Several myths surround umami, the most common being its association with unhealthy MSG or monosodium glutamate derived from the sodium salt of glutamic acid. However, the umami taste originates from naturally occurring glutamates in many wholesome foods. 

While MSG, a synthetic form of glutamate, got a bad rap in the past (it was historically thought to cause headaches, stomach aches, and general discomfort), the US Food and Drug Administration declares MSG safe to eat.

It’s crucial to differentiate between MSG and the natural umami flavor. Embracing umami doesn’t mean resorting to artificial additives; it’s about understanding and utilizing various foods rich in natural flavors to enhance your culinary journey.

How To Use Umami in Your Cooking

Cooking with umami in mind can significantly improve the flavor of your dishes. Techniques such as browning meat, caramelizing onions, or roasting vegetables can enhance their umami properties. 

Utilizing umami-rich ingredients like soy sauce, tomato paste, or mushrooms can add depth of flavor to your dishes to make Mum proud. Even in vegetarian or vegan cooking, umami can be maximized through ingredients like nutritional yeast, seaweed, and fermented foods.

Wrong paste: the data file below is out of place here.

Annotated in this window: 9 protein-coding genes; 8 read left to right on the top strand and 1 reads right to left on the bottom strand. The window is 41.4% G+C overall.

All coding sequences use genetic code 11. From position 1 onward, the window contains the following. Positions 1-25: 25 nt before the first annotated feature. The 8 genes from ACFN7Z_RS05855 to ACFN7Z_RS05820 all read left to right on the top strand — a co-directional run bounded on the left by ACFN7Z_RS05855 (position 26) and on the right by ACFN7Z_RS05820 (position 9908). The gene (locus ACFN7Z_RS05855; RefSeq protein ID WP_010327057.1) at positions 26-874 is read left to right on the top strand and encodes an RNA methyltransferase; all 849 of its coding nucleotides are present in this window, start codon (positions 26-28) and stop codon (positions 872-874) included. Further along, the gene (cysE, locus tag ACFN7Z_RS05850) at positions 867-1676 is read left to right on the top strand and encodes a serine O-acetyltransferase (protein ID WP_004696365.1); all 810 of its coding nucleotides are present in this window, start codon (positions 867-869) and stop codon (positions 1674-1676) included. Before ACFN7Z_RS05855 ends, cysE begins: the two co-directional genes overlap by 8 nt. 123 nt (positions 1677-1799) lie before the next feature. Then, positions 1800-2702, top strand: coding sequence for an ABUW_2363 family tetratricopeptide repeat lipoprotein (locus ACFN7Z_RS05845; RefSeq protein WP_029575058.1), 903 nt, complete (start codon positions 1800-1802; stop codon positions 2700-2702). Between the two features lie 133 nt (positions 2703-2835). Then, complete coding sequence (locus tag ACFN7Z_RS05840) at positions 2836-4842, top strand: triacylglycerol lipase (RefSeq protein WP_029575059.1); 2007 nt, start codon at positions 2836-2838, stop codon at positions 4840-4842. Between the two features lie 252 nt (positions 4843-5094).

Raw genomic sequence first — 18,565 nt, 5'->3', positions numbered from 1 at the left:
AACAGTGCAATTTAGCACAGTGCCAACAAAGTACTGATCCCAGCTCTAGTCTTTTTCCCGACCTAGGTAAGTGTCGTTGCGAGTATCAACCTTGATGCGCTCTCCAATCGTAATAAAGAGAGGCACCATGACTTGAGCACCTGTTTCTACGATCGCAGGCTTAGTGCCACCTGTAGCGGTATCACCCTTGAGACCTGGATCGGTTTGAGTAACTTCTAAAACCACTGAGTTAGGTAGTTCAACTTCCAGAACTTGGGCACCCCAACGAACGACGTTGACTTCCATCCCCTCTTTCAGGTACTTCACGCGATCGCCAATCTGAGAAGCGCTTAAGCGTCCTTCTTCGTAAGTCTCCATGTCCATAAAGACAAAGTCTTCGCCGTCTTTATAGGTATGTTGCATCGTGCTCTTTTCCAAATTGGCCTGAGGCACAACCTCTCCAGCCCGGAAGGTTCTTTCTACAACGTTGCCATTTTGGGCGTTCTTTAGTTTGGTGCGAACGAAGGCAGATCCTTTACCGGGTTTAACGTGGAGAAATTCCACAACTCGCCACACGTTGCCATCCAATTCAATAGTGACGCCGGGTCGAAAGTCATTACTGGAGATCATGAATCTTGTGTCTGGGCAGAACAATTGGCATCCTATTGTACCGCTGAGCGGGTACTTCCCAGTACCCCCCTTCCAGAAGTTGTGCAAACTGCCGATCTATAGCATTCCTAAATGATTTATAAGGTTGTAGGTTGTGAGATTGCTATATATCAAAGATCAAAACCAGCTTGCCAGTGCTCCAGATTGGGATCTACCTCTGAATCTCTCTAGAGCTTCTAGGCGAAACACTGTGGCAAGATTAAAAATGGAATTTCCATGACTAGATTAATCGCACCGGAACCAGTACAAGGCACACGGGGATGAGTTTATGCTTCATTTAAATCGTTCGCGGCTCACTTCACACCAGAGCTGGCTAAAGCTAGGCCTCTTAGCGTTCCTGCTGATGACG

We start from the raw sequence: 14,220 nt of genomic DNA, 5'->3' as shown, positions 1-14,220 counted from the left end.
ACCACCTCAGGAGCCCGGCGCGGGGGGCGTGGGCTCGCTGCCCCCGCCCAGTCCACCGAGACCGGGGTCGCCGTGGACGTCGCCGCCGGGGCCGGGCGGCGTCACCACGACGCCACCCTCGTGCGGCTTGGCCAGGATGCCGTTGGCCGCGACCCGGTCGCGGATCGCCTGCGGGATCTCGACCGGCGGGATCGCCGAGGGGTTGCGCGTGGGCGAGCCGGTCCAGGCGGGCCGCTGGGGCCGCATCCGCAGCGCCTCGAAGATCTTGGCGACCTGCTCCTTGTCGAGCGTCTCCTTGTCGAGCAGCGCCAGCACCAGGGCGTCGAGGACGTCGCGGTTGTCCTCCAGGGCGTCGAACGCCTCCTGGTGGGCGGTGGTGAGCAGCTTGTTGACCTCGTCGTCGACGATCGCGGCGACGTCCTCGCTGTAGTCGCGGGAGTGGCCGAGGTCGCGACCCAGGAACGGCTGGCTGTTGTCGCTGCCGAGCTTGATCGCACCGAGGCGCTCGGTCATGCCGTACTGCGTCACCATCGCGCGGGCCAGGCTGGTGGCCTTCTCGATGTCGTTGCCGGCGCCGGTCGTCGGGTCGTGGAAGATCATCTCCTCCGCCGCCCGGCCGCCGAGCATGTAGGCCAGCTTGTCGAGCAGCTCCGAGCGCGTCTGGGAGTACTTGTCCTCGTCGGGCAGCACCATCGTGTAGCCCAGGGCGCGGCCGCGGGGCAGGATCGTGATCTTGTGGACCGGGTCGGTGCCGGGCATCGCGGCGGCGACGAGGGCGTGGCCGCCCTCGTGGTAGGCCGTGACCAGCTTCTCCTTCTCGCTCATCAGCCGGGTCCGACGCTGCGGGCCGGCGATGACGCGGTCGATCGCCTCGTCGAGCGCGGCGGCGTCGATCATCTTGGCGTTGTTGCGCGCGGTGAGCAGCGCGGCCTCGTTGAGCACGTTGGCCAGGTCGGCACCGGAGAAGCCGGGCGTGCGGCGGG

Remember, umami is a balancing flavor, so experiment with how it interacts with other food tastes to create a balanced and satisfying meal.

Black Sesame Cheesecake

Indulge your senses in a dessert that combines the captivating allure of black sesame with enchanting umami flavors. 

Prepare to embark on a culinary adventure as we present this irresistible black sesame cheesecake recipe. This delightful creation combines the nutty, earthy notes of black sesame with the savory depth of umami, resulting in a luxurious and tempting dessert. 

Be amazed as each creamy, velvety bite takes you on a journey of taste and texture, leaving you craving more. Let’s dive into umami and black sesame, where flavors intertwine to create a dessert experience.

Jalapeno Popper Mummies

Jalapeno Popper Mummies

Yield: 20 Jalapeno Popper Mummies
Prep Time: 20 minutes
Cook Time: 25 minutes

A spooktacular take on jalapeno poppers, with a spicy-sweet dipping sauce.


For the Mummies

For the Ghastly Dipping Sauce

  • 2 cups Ranch dressing
  • 1/2 cup salsa verde
  • 1 bunch fresh Cilantro
  • 1/2 lime, squeezed


  1. Preheat oven to 375°F and line a baking sheet with parchment paper. This will keep our mummies from sticking to their afterlife bed.
  2. Cut each jalapeño in half lengthwise, and don't forget to wear some kitchen gloves unless you want to experience the fiery wrath of jalapeño fingers later. Scoop out the seeds and membranes to tame the heat a bit.